Indian Affairs, Annuity Paylists
Available reels: 15
- Indian Affairs, Annuity Paylists
- Document source
- Library and Archives Canada / Bibliothèque et Archives Canada
In 1755, the British Crown established the British Indian Department, and responsibility for Indian Affairs rested on the Superintendents of Indian Affairs from 1755 to 1841. After 1843, the Governors General held control of Indian Affairs, but usually delegated much of their responsibility to a series of Civil Secretaries. In 1860, the responsibility for Indian affairs was transferred from the government of Great Britain to the Province of Canada and the responsibility for Indian Affairs was given to the Crown Lands Department Commissions Responsible for Indian Affairs. The responsibility for Indian Affairs rested with various government departments between 1873 and 1966. The Minister of the Interior also held the position of Superintendent General of Indian Affairs after the Indian Affairs Department was established in 1880. From 1950 to 1965, the Indian Affairs portfolio was carried by the Minister of Citizenship and Immigration. In October 1966, the Department of Indian Affairs and Northern Development was created. Today, the department is known as Aboriginal Affairs and Northern Development Canada.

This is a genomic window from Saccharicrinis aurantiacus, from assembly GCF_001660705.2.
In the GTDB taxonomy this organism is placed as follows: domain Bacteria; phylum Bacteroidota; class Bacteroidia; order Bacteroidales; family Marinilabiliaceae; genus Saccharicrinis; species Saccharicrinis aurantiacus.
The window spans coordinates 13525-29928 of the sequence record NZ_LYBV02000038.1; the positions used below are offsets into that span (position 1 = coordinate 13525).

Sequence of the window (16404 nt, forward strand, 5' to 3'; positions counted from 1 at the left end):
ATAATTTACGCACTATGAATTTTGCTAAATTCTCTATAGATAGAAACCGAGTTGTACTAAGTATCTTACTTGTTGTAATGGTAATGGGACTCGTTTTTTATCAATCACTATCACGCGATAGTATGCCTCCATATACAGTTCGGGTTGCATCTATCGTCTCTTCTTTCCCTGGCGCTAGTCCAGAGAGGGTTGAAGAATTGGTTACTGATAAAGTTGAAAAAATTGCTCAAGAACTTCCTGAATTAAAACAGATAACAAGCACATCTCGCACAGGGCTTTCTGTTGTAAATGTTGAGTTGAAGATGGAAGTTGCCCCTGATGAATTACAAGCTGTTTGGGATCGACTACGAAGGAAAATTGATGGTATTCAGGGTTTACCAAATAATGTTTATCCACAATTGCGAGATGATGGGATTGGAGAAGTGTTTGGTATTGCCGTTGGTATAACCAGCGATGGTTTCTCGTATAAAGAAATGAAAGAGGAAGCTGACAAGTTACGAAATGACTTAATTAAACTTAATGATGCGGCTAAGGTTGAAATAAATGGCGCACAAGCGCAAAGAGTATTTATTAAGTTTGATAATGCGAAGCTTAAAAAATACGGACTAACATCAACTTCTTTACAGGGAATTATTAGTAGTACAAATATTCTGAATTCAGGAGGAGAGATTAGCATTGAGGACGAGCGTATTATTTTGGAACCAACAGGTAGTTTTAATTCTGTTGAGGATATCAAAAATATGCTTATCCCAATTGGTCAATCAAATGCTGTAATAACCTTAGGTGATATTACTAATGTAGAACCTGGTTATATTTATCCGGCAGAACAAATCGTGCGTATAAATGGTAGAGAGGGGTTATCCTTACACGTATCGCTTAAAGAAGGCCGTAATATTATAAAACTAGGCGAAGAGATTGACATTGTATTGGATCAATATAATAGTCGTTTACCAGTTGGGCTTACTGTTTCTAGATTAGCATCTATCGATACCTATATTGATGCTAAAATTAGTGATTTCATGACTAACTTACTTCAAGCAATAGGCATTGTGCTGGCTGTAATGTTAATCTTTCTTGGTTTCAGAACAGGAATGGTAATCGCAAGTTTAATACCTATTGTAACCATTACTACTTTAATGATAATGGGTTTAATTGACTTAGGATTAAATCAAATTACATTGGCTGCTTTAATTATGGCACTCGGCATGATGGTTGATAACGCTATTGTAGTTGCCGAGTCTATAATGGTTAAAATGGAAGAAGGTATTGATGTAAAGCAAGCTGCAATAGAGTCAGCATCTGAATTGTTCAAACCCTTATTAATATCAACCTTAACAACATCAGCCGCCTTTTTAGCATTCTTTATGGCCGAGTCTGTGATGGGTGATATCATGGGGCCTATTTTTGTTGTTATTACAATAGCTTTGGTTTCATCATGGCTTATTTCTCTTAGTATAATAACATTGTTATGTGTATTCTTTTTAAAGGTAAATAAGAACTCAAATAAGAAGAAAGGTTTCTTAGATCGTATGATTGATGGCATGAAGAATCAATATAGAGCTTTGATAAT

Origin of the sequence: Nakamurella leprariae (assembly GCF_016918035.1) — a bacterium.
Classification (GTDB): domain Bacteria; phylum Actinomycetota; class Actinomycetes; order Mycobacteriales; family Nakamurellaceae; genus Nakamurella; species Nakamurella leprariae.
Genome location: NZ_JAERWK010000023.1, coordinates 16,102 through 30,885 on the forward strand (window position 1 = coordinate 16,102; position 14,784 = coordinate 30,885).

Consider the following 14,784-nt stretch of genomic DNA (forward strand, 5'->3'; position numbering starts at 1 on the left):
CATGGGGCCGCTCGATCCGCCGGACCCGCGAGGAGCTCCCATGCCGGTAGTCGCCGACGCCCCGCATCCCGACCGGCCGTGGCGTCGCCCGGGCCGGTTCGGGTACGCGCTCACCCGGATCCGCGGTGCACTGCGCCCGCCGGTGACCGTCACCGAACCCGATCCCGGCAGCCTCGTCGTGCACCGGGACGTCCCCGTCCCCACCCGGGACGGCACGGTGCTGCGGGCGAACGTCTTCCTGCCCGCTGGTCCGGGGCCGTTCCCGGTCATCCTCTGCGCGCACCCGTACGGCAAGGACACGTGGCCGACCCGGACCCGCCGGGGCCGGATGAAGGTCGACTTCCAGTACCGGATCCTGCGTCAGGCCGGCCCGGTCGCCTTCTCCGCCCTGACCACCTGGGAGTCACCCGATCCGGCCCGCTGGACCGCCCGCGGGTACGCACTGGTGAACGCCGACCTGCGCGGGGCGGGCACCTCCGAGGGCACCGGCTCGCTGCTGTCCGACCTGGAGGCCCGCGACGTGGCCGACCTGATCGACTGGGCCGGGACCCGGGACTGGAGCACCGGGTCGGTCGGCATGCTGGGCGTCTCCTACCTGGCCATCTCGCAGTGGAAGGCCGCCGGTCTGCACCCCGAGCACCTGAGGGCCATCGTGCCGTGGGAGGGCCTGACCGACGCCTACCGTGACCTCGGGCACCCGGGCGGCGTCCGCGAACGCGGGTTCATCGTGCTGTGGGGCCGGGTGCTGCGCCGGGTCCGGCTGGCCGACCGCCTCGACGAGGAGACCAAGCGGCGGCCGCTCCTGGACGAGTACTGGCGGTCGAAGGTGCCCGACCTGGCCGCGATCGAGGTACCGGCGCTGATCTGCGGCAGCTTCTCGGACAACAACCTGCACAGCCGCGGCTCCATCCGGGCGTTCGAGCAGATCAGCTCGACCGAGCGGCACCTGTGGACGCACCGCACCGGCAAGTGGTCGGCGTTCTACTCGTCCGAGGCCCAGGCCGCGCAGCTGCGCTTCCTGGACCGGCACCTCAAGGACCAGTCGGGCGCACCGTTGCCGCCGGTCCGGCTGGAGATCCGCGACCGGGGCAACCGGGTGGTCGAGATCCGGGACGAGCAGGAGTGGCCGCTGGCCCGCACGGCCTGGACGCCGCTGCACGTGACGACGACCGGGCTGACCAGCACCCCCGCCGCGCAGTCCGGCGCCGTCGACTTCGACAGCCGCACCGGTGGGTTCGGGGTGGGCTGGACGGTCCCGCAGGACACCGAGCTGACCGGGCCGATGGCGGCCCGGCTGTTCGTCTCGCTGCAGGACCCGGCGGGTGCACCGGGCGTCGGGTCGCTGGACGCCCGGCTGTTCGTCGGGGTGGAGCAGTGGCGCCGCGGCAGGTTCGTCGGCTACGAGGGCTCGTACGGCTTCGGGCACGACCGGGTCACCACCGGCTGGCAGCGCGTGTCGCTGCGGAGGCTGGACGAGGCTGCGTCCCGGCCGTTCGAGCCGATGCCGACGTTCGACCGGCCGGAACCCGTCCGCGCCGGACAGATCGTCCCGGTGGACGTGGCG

This collection consists, primarily, of headquarters copies of treaty annuity paylists. Paylists had at least three copies: the agent maintained one and he then forwarded the others to Headquarters for verification and retention. As the Headquarters copies, the records in this series represent the main core of the Department of Indian Affairs holdings in this area. While, in theory, the information contained in field office copies of paylists should mirror that found in the Headquarters copy, researchers have found discrepancies. As a result, users may find it useful to compare the copy of the paylists found in this series with any extant field office copies.
While treaty annuity paylists have importance in their own right as proof of fulfilment of treaty obligations of the government, they are also used by many researchers as a genealogical tool, especially for the period prior to the establishment of the Indian Register in 1951. The value of paylists for genealogical research has some qualifications, however. Often, especially in the period prior to about 1940, paylists normally record by name the head of household only, with other family members recorded only as a number (e.g., 1 woman, 2 boys, 3 girls). This makes the tracing of women and girls particularly difficult as the head of household was commonly male. On the other hand, paylists often also contain very valuable comments about family relationships and about childrens' absences from the family home by virtue of their attendance at residential schools. Often they also indicate file numbers for correspondence about particular transactions that affect an individual's inclusion or not on a paylist (e.g., band transfers, commutations, loss of status by marriage, admissions of new adherents to treaty, etc.).